Directly or indirectly, you are likely to have been affected by Heartbleed. The social media sites you use, your company's site, internet shopping sites, even sites run by the Government are possibly vulnerable. Facebook, Instagram, Yahoo, Dropbox and many others were all affected...
So what is Heartbleed? When you establish a secure connection to a website, e-mail, social networking, instant messaging etc your information is protected using encryption. Here's a simple explanation from xkcd.
Heartbleed is a serious encryption flaw in the OpenSSL cryptographic software library, perhaps the most widely deployed encryption library on the Internet. A simple explanation of the security flaw: Put simply, the flaw enables anyone on the internet to read a small block of memory of a machine that is protected by a vulnerable version of the Open SSL library.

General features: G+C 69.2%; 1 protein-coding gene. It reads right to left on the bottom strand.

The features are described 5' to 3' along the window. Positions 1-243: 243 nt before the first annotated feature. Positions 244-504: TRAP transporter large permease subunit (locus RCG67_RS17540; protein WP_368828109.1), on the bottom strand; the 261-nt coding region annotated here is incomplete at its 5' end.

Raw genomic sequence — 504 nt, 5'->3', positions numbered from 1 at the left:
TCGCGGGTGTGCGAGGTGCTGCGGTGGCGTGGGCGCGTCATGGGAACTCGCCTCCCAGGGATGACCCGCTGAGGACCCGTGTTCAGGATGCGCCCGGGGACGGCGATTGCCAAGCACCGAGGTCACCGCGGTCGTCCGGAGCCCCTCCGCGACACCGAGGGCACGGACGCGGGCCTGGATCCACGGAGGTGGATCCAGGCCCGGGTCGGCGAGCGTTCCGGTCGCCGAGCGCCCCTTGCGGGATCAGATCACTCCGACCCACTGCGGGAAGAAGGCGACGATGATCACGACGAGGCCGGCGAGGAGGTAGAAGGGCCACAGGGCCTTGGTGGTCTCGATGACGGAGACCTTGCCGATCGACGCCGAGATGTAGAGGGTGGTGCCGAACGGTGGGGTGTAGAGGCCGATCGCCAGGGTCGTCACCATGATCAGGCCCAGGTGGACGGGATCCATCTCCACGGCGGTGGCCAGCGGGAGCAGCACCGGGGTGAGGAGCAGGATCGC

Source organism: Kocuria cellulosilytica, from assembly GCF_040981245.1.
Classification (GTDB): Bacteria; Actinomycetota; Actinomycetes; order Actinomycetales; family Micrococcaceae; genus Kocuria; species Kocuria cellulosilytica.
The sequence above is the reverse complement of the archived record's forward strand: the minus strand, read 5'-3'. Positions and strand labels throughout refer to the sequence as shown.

Worst case, this could contain something sensitive like a username or password, or even the secret key that is used by the server to keep your connection encrypted. Click here for detailed information. Another great explanation from xkcd:
As exploiting Heartbleed leaves no trace, there is no way to tell if a server has been hacked and what kind of data was stolen. Your passwords and other personal information may have been compromised from any website affected by the vulnerability. In order to be as protected as possible, we recommend that you change the passwords for the accounts that are most critical to you immediately.
The most important thing is to make sure you use different passwords on each and every website, because if your password is stolen on one site, it will not impact other sites.
This was true before Heartbleed and is even more relevant today.Now might be the time to go through all of your accounts will security in mind and revise your password policy. Part 2 of our Heartbleed blog post gives some steps to take to secure your digital life online.
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